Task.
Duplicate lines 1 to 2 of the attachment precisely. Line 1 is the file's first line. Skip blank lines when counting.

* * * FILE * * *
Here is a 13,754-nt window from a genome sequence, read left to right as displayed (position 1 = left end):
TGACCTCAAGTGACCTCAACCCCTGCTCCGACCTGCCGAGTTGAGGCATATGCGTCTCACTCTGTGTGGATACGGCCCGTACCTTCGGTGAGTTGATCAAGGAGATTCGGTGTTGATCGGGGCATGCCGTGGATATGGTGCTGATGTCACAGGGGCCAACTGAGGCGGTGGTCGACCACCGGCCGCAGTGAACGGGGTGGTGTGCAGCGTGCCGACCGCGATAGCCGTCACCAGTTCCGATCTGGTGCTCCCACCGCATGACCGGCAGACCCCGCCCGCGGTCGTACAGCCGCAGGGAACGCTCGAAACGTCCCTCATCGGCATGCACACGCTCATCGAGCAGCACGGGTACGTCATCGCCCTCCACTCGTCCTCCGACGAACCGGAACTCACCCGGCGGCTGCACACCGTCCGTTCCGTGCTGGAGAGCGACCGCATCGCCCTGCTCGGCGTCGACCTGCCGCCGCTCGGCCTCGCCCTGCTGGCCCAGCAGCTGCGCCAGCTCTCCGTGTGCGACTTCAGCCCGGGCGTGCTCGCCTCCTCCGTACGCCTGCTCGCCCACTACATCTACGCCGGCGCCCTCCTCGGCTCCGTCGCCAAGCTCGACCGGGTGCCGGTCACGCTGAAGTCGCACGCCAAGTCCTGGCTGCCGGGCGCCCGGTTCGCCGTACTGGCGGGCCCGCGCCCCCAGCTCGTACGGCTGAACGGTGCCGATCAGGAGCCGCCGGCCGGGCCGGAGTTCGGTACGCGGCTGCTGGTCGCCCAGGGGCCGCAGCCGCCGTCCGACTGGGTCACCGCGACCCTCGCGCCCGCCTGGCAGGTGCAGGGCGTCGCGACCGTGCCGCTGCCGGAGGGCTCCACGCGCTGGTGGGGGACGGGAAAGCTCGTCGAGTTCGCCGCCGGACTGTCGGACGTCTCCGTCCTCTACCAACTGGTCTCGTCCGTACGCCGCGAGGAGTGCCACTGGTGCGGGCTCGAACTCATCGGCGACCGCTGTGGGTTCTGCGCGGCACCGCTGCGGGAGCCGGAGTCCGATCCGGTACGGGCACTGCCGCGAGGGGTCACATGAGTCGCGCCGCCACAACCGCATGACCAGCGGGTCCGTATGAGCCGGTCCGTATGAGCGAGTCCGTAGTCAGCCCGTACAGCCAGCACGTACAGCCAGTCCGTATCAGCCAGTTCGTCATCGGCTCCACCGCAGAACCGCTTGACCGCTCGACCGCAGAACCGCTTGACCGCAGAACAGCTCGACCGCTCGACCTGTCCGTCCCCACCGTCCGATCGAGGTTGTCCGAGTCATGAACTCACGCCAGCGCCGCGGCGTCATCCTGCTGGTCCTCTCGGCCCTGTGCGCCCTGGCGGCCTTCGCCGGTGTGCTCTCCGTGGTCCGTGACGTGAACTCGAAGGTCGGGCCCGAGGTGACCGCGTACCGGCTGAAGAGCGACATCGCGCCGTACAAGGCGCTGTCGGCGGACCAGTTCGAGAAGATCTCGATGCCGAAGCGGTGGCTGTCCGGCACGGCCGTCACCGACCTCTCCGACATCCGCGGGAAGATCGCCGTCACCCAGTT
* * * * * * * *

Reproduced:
Here is a 13,754-nt window from a genome sequence, read left to right as displayed (position 1 = left end):
TGACCTCAAGTGACCTCAACCCCTGCTCCGACCTGCCGAGTTGAGGCATATGCGTCTCACTCTGTGTGGATACGGCCCGTACCTTCGGTGAGTTGATCAAGGAGATTCGGTGTTGATCGGGGCATGCCGTGGATATGGTGCTGATGTCACAGGGGCCAACTGAGGCGGTGGTCGACCACCGGCCGCAGTGAACGGGGTGGTGTGCAGCGTGCCGACCGCGATAGCCGTCACCAGTTCCGATCTGGTGCTCCCACCGCATGACCGGCAGACCCCGCCCGCGGTCGTACAGCCGCAGGGAACGCTCGAAACGTCCCTCATCGGCATGCACACGCTCATCGAGCAGCACGGGTACGTCATCGCCCTCCACTCGTCCTCCGACGAACCGGAACTCACCCGGCGGCTGCACACCGTCCGTTCCGTGCTGGAGAGCGACCGCATCGCCCTGCTCGGCGTCGACCTGCCGCCGCTCGGCCTCGCCCTGCTGGCCCAGCAGCTGCGCCAGCTCTCCGTGTGCGACTTCAGCCCGGGCGTGCTCGCCTCCTCCGTACGCCTGCTCGCCCACTACATCTACGCCGGCGCCCTCCTCGGCTCCGTCGCCAAGCTCGACCGGGTGCCGGTCACGCTGAAGTCGCACGCCAAGTCCTGGCTGCCGGGCGCCCGGTTCGCCGTACTGGCGGGCCCGCGCCCCCAGCTCGTACGGCTGAACGGTGCCGATCAGGAGCCGCCGGCCGGGCCGGAGTTCGGTACGCGGCTGCTGGTCGCCCAGGGGCCGCAGCCGCCGTCCGACTGGGTCACCGCGACCCTCGCGCCCGCCTGGCAGGTGCAGGGCGTCGCGACCGTGCCGCTGCCGGAGGGCTCCACGCGCTGGTGGGGGACGGGAAAGCTCGTCGAGTTCGCCGCCGGACTGTCGGACGTCTCCGTCCTCTACCAACTGGTCTCGTCCGTACGCCGCGAGGAGTGCCACTGGTGCGGGCTCGAACTCATCGGCGACCGCTGTGGGTTCTGCGCGGCACCGCTGCGGGAGCCGGAGTCCGATCCGGTACGGGCACTGCCGCGAGGGGTCACATGAGTCGCGCCGCCACAACCGCATGACCAGCGGGTCCGTATGAGCCGGTCCGTATGAGCGAGTCCGTAGTCAGCCCGTACAGCCAGCACGTACAGCCAGTCCGTATCAGCCAGTTCGTCATCGGCTCCACCGCAGAACCGCTTGACCGCTCGACCGCAGAACCGCTTGACCGCAGAACAGCTCGACCGCTCGACCTGTCCGTCCCCACCGTCCGATCGAGGTTGTCCGAGTCATGAACTCACGCCAGCGCCGCGGCGTCATCCTGCTGGTCCTCTCGGCCCTGTGCGCCCTGGCGGCCTTCGCCGGTGTGCTCTCCGTGGTCCGTGACGTGAACTCGAAGGTCGGGCCCGAGGTGACCGCGTACCGGCTGAAGAGCGACATCGCGCCGTACAAGGCGCTGTCGGCGGACCAGTTCGAGAAGATCTCGATGCCGAAGCGGTGGCTGTCCGGCACGGCCGTCACCGACCTCTCCGACATCCGCGGGAAGATCGCCGTCACCCAGTT